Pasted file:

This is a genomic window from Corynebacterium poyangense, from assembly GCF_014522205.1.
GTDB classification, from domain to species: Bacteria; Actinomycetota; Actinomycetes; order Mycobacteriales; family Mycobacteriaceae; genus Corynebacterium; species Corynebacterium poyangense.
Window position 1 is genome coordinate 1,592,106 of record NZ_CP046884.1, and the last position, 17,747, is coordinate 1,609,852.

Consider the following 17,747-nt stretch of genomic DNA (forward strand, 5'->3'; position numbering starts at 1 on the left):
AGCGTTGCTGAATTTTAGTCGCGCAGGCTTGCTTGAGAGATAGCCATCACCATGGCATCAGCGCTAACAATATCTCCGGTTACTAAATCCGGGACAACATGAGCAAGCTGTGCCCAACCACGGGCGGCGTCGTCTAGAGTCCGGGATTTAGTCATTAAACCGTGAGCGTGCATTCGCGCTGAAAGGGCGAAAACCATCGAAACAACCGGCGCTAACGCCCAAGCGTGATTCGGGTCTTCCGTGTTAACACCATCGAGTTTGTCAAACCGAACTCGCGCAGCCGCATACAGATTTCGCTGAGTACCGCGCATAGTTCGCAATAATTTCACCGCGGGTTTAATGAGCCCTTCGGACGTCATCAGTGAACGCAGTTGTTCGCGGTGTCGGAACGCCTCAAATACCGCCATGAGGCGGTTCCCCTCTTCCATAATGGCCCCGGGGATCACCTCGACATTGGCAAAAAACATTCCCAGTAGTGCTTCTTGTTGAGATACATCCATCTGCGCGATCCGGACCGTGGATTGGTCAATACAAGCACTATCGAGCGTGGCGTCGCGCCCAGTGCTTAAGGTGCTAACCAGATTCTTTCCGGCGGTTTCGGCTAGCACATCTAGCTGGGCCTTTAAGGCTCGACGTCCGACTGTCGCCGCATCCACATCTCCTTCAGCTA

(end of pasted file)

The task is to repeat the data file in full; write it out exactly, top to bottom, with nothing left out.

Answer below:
This is a genomic window from Corynebacterium poyangense, from assembly GCF_014522205.1.
GTDB classification, from domain to species: Bacteria; Actinomycetota; Actinomycetes; order Mycobacteriales; family Mycobacteriaceae; genus Corynebacterium; species Corynebacterium poyangense.
Window position 1 is genome coordinate 1,592,106 of record NZ_CP046884.1, and the last position, 17,747, is coordinate 1,609,852.

Consider the following 17,747-nt stretch of genomic DNA (forward strand, 5'->3'; position numbering starts at 1 on the left):
AGCGTTGCTGAATTTTAGTCGCGCAGGCTTGCTTGAGAGATAGCCATCACCATGGCATCAGCGCTAACAATATCTCCGGTTACTAAATCCGGGACAACATGAGCAAGCTGTGCCCAACCACGGGCGGCGTCGTCTAGAGTCCGGGATTTAGTCATTAAACCGTGAGCGTGCATTCGCGCTGAAAGGGCGAAAACCATCGAAACAACCGGCGCTAACGCCCAAGCGTGATTCGGGTCTTCCGTGTTAACACCATCGAGTTTGTCAAACCGAACTCGCGCAGCCGCATACAGATTTCGCTGAGTACCGCGCATAGTTCGCAATAATTTCACCGCGGGTTTAATGAGCCCTTCGGACGTCATCAGTGAACGCAGTTGTTCGCGGTGTCGGAACGCCTCAAATACCGCCATGAGGCGGTTCCCCTCTTCCATAATGGCCCCGGGGATCACCTCGACATTGGCAAAAAACATTCCCAGTAGTGCTTCTTGTTGAGATACATCCATCTGCGCGATCCGGACCGTGGATTGGTCAATACAAGCACTATCGAGCGTGGCGTCGCGCCCAGTGCTTAAGGTGCTAACCAGATTCTTTCCGGCGGTTTCGGCTAGCACATCTAGCTGGGCCTTTAAGGCTCGACGTCCGACTGTCGCCGCATCCACATCTCCTTCAGCTA